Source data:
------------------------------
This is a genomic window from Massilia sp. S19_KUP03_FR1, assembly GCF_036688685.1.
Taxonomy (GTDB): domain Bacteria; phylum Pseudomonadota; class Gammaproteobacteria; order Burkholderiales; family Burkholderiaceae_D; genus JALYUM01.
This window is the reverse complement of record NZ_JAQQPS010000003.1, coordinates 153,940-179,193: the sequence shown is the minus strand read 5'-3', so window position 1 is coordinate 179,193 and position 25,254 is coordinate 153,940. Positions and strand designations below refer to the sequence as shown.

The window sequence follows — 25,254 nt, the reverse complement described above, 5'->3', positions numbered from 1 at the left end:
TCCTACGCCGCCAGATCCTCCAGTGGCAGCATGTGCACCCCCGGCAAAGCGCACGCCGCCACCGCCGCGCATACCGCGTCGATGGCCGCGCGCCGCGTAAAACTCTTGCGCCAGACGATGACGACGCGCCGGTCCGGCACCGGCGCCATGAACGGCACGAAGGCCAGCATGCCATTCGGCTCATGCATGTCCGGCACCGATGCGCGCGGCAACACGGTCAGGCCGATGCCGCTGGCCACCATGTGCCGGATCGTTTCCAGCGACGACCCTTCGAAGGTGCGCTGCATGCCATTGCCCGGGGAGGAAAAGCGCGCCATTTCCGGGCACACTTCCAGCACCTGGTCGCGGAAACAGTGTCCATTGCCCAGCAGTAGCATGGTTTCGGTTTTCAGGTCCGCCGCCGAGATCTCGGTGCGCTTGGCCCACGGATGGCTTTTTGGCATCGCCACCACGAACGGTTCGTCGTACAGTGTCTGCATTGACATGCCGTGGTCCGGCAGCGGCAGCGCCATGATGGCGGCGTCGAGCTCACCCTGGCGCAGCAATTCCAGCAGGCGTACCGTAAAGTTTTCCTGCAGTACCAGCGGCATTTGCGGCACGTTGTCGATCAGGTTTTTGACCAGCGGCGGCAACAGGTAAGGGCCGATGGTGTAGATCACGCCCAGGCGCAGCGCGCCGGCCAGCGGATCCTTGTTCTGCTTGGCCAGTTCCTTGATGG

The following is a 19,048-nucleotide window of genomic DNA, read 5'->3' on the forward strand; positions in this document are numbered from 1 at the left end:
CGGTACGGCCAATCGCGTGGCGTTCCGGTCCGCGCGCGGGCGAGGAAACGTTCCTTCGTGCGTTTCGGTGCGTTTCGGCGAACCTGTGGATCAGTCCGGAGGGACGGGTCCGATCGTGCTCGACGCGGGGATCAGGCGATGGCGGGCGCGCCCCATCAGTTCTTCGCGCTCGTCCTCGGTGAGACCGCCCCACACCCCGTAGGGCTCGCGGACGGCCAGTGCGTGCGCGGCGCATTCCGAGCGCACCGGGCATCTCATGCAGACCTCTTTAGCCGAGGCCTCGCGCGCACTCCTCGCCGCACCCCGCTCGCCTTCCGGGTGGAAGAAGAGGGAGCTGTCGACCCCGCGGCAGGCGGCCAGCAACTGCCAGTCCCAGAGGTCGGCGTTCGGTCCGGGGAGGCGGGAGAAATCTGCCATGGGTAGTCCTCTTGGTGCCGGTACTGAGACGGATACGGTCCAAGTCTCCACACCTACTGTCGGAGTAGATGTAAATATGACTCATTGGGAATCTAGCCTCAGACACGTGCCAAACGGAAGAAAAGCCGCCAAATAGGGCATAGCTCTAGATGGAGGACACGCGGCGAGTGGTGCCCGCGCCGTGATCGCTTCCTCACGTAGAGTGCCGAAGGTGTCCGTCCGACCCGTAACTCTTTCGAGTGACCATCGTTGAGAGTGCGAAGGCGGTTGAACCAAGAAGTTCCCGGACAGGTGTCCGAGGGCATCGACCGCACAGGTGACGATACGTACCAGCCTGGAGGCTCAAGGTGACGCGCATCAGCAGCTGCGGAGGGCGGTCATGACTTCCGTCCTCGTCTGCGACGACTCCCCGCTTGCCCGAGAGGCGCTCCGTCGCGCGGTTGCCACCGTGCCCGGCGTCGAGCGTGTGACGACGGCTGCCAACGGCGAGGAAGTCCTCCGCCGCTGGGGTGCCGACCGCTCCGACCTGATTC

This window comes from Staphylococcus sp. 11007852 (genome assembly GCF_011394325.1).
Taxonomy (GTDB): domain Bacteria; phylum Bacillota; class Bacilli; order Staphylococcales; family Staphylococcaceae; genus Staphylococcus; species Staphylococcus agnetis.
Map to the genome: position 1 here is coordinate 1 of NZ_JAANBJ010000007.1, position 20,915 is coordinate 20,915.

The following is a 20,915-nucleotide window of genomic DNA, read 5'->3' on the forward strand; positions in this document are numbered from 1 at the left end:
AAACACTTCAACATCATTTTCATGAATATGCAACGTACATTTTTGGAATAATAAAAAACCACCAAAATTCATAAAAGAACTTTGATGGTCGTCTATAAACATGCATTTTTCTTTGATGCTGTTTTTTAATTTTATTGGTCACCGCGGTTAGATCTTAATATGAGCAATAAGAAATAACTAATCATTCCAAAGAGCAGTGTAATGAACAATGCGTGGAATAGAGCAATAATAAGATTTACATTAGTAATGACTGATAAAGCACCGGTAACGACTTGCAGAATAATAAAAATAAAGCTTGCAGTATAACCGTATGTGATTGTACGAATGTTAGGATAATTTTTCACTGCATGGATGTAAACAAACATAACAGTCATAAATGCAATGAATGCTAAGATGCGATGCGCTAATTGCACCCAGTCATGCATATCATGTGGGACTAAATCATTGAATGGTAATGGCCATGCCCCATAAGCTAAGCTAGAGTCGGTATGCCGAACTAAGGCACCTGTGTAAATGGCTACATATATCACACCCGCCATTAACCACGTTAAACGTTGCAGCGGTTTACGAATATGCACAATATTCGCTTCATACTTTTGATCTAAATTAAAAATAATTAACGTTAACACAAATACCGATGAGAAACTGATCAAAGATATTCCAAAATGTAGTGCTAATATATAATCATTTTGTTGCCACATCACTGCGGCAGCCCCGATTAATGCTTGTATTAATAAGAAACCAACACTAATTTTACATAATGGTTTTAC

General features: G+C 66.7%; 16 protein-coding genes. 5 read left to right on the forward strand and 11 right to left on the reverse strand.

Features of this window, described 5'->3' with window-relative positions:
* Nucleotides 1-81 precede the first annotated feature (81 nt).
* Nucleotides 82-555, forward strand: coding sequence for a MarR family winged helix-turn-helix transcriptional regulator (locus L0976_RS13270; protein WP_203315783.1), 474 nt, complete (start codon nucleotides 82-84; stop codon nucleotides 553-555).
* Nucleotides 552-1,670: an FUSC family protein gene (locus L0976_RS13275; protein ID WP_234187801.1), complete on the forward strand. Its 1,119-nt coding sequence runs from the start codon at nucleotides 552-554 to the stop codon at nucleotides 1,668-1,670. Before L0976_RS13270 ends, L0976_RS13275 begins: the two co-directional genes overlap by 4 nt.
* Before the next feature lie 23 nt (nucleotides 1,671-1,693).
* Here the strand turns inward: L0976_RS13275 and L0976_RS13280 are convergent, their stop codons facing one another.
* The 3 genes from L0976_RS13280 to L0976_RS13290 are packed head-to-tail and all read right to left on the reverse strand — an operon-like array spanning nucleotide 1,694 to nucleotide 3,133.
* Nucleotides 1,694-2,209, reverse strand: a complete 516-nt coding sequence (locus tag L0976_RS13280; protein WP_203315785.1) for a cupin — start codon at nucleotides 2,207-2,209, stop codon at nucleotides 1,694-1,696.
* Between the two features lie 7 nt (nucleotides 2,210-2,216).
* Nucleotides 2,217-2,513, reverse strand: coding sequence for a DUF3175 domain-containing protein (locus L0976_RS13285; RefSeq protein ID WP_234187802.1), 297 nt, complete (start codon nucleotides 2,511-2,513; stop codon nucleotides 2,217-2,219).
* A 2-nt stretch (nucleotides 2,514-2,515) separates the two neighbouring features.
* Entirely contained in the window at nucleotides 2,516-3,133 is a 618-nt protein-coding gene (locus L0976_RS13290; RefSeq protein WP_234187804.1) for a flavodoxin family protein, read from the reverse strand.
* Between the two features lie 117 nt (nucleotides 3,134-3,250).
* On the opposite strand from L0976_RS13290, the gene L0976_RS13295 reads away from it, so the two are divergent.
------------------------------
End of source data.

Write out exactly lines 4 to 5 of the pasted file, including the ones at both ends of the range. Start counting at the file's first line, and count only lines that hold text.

The window sequence follows — 25,254 nt, the reverse complement described above, 5'->3', positions numbered from 1 at the left end:
TCCTACGCCGCCAGATCCTCCAGTGGCAGCATGTGCACCCCCGGCAAAGCGCACGCCGCCACCGCCGCGCATACCGCGTCGATGGCCGCGCGCCGCGTAAAACTCTTGCGCCAGACGATGACGACGCGCCGGTCCGGCACCGGCGCCATGAACGGCACGAAGGCCAGCATGCCATTCGGCTCATGCATGTCCGGCACCGATGCGCGCGGCAACACGGTCAGGCCGATGCCGCTGGCCACCATGTGCCGGATCGTTTCCAGCGACGACCCTTCGAAGGTGCGCTGCATGCCATTGCCCGGGGAGGAAAAGCGCGCCATTTCCGGGCACACTTCCAGCACCTGGTCGCGGAAACAGTGTCCATTGCCCAGCAGTAGCATGGTTTCGGTTTTCAGGTCCGCCGCCGAGATCTCGGTGCGCTTGGCCCACGGATGGCTTTTTGGCATCGCCACCACGAACGGTTCGTCGTACAGTGTCTGCATTGACATGCCGTGGTCCGGCAGCGGCAGCGCCATGATGGCGGCGTCGAGCTCACCCTGGCGCAGCAATTCCAGCAGGCGTACCGTAAAGTTTTCCTGCAGTACCAGCGGCATTTGCGGCACGTTGTCGATCAGGTTTTTGACCAGCGGCGGCAACAGGTAAGGGCCGATGGTGTAGATCACGCCCAGGCGCAGCGCGCCGGCCAGCGGATCCTTGTTCTGCTTGGCCAGTTCCTTGATGG